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Encouragement needed... Talk me down =)

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This post is part inquiry & part vent... it might be more vent than anything


I'm new to scouting.  My older son joined as a Tiger and didn't enjoy it at all... I was able to convince him to join again midway through Web II and he loved it and crossed over last May.  He received First Class in October and is really enjoying Boy Scouts.  Because of his experience we encouraged his little brother to join Cub Scouts this year.  In October we still did not have a Bear den leader and I offered to 'lead' things until someone could officially take over.  At that point, I really had no clue how things are run and re-chartering and everything else.  We obviously needed our leaders trained so I was quickly pulled in to the "official mix" of things.  And I'm loving all that scouting represents.  Happy to do it.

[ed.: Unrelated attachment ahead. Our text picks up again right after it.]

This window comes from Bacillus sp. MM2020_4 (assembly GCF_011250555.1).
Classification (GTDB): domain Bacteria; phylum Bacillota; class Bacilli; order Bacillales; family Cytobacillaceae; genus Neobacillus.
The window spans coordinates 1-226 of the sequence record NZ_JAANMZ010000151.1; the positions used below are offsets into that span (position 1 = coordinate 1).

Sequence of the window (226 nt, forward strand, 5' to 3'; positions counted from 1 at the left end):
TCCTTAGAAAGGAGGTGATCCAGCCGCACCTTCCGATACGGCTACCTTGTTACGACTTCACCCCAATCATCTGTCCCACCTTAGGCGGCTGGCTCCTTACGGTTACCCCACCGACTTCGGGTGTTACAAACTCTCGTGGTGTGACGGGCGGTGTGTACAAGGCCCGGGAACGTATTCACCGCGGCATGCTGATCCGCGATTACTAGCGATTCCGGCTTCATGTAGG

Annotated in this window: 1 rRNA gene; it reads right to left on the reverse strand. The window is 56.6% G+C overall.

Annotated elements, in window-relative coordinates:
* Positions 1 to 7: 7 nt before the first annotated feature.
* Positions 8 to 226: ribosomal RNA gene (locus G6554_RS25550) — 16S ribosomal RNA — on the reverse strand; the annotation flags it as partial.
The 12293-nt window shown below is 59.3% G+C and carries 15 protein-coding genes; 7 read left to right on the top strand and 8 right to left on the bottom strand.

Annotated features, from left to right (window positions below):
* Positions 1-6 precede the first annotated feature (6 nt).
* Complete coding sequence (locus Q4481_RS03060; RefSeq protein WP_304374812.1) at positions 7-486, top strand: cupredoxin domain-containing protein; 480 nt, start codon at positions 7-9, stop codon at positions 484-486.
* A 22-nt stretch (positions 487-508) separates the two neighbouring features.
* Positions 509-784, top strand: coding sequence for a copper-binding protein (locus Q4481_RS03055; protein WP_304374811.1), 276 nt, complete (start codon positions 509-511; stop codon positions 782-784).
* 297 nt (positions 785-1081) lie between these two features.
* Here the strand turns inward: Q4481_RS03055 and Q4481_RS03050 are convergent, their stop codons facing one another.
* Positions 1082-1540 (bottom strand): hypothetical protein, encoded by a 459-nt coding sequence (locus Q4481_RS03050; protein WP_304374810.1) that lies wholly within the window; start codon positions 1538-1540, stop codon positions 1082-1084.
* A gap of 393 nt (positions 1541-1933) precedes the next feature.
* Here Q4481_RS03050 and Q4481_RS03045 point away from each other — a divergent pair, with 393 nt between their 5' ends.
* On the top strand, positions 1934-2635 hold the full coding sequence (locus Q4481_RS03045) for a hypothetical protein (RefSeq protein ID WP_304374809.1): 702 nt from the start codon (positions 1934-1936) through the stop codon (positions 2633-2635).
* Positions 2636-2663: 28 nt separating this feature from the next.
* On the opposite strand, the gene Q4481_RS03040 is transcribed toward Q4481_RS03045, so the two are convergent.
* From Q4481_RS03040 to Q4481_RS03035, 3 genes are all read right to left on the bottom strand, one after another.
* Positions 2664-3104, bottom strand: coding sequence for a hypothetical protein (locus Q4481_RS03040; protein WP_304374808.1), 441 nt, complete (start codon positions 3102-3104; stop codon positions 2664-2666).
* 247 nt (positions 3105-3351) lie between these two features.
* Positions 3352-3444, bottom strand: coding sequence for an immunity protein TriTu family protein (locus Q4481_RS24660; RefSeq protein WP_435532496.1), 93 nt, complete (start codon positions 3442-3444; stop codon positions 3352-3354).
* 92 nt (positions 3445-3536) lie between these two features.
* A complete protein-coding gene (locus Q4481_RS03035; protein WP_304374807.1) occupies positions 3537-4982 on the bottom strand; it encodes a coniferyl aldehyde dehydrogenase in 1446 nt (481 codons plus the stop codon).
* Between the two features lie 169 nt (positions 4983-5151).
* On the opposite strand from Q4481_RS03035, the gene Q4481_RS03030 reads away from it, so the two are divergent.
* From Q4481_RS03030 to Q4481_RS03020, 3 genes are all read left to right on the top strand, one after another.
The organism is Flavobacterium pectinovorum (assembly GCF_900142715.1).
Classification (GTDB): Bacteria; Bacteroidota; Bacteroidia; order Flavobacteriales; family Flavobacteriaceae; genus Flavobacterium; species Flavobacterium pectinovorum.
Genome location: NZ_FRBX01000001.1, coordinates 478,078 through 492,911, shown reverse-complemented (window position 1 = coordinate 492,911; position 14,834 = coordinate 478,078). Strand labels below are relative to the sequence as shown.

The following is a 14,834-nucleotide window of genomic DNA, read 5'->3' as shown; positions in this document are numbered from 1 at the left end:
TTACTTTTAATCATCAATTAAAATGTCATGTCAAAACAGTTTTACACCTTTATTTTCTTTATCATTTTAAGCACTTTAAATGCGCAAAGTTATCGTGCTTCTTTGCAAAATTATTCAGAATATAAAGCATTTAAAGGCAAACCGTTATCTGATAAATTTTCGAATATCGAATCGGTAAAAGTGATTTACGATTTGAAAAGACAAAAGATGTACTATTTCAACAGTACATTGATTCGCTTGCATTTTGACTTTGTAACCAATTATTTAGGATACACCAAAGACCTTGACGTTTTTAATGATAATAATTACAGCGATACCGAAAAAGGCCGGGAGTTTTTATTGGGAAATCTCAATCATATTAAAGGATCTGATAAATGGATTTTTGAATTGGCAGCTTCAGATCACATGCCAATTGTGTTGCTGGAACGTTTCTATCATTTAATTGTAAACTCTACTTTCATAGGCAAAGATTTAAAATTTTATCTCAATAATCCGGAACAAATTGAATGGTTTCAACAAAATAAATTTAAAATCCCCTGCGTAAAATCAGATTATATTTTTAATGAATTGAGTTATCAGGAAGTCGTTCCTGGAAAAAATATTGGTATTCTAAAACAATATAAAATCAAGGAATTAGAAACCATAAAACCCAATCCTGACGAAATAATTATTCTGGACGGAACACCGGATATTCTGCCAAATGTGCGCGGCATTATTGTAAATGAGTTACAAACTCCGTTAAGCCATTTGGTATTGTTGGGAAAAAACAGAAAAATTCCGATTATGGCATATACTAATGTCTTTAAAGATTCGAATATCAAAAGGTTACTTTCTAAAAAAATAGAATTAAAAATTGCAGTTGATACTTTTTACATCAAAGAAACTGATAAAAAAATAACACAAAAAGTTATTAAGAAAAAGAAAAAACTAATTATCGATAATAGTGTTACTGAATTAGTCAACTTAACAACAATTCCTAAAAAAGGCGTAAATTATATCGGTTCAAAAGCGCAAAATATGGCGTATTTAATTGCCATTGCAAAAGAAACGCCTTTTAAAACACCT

My questions:


How much work is reasonable to be expected to be done at home?  How much is typically done at home?


Is it common for dens to assign a family to lead a particular adventure or meeting or does that responsibility tend to fall on the den leader?  


Approximately how many months does it take to complete rank requirements? Any experience with Bears specifically (realizing this is the first year of the new program)?